Overall, I gave this 4/5 stars. I really enjoyed the book, but it felt more American than it did Canadian. It seemed like a giant VOTE BERNIE SANDERS book. I don’t see that being relevant to Canadians. What’s more, even if this was for American’s, if we are looking to inspire a movement, we need a book that raise awareness and change minds. This book is great, but it is speaking to the choir. I don’t see this changing anyone’s beliefs. Does it really fit here? I think not.

Kaniehtiio Horn defending Son of a Trickster by Eden Robinson

Son of a Trickster is a fiction book about a young indigenous teen in an unstable home who begins to learn about his connections to his heritage. This is a fantasy contemporary book, and I loved it. Eden Robinson is herself indigenous, and I assume uses that to build the dynamic we see in the book. I thought was a good domestic story, and I was really intrigued by the mythological side as well.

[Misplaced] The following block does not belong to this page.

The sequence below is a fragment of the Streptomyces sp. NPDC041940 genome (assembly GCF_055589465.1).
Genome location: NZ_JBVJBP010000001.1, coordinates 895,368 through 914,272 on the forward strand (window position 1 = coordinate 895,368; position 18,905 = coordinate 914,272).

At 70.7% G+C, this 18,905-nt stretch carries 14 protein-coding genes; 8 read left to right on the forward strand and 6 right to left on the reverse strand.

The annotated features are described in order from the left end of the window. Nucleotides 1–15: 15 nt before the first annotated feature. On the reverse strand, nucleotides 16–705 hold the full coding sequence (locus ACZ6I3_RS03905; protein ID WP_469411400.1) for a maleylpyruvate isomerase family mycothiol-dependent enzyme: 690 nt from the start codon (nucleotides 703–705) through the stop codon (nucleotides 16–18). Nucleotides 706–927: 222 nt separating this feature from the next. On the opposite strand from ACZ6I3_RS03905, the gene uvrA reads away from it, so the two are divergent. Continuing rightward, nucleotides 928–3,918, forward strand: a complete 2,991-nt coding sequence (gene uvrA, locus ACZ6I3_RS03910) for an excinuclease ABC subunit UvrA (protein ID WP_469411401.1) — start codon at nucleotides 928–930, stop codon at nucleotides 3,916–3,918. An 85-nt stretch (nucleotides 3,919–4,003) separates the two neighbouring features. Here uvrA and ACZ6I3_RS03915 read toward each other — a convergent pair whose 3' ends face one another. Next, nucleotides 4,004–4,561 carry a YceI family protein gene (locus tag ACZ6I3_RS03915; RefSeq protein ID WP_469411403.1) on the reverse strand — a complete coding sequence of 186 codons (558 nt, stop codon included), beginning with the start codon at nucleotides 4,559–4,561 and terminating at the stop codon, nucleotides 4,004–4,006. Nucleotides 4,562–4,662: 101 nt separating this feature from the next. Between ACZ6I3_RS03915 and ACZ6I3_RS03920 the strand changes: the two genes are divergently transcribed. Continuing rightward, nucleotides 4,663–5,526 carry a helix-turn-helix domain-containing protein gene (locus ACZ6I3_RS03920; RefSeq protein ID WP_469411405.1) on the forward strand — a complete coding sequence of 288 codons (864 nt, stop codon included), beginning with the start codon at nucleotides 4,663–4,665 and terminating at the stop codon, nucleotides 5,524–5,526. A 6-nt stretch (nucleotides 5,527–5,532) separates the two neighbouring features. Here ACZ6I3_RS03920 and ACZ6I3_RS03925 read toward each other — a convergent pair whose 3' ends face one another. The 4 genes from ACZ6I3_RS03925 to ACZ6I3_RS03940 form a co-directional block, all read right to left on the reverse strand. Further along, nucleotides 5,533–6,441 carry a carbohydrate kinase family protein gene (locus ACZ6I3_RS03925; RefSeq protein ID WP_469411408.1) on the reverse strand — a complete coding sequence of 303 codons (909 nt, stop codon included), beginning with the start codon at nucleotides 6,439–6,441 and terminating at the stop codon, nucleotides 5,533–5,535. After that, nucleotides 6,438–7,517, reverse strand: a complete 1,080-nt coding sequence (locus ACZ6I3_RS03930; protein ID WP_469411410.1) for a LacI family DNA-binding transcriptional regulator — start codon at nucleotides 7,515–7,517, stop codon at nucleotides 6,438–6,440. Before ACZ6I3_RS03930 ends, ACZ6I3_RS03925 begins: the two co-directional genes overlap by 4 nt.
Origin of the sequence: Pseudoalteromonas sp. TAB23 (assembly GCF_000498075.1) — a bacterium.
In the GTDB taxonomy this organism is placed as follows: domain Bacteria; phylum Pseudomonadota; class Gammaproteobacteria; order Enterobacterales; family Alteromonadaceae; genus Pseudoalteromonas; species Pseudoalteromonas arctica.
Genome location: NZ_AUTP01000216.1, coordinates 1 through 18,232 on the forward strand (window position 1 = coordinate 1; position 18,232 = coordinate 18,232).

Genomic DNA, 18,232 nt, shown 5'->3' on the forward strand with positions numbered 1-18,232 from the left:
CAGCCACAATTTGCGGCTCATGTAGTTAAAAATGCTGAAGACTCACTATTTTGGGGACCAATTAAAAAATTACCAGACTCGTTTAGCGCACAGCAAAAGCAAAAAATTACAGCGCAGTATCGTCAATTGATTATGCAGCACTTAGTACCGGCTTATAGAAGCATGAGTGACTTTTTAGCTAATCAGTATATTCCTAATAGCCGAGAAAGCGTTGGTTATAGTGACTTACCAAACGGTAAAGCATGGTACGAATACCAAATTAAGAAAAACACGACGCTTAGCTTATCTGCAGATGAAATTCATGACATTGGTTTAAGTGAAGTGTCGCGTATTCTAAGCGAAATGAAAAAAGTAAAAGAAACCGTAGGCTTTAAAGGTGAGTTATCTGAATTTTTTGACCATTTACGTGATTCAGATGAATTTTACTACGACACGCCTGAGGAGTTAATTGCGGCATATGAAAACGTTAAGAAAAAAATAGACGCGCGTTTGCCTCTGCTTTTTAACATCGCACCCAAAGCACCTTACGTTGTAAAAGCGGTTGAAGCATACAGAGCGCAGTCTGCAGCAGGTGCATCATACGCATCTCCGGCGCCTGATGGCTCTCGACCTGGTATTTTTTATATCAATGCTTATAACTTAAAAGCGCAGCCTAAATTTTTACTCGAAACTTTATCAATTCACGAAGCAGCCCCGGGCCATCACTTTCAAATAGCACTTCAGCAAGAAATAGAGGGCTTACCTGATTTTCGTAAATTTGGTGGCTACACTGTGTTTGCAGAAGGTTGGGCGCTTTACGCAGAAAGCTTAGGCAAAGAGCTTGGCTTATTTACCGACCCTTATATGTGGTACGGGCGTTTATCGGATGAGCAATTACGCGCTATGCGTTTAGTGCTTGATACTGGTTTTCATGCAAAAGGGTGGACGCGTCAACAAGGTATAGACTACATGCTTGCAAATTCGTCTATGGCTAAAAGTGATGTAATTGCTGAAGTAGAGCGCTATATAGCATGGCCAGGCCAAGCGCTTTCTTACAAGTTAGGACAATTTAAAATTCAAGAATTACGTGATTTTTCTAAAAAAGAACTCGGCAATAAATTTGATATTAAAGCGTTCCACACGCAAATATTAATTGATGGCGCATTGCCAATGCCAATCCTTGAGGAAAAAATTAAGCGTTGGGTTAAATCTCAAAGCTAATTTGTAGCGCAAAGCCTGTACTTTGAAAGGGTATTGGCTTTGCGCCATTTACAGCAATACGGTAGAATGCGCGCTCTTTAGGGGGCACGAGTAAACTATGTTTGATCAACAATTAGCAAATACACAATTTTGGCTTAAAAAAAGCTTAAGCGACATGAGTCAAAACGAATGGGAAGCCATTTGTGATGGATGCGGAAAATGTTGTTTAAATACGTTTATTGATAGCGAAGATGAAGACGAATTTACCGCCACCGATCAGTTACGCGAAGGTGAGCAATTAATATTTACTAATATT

Personally, I think this deserves attention. It isn’t just a fun read, it is educational. It brings attention to indigenous issues, but more importantly, it explores of one of the mythological story of the indigenous people. I don’t mean to assert this novel is a complete representation of indigenous people. However, I think it would be good for Canadians to be better familiarized with the culture of the people who were here before. One of the most fundamental traits of a culture is it’s mythologies or religions.

Overall, I think it is a great candidate and a great book. 4/4 stars.

Amanda Brugel defending We Have Always Been Here by Samra Habib

I loved this memoir because I felt that I connected with it in a lot of ways. This is about a queer Muslim woman’s experience growing up in Pakistan before moving to Canada. This was a fantastic exploration of life as a woman in very conservative Muslim countries, but it also did a great job exploring what it must be like to be queer. I grew up in a much more privileged position than Habib. However, I too grew up queer in a very religious family. It creates feelings of doubt and confusion.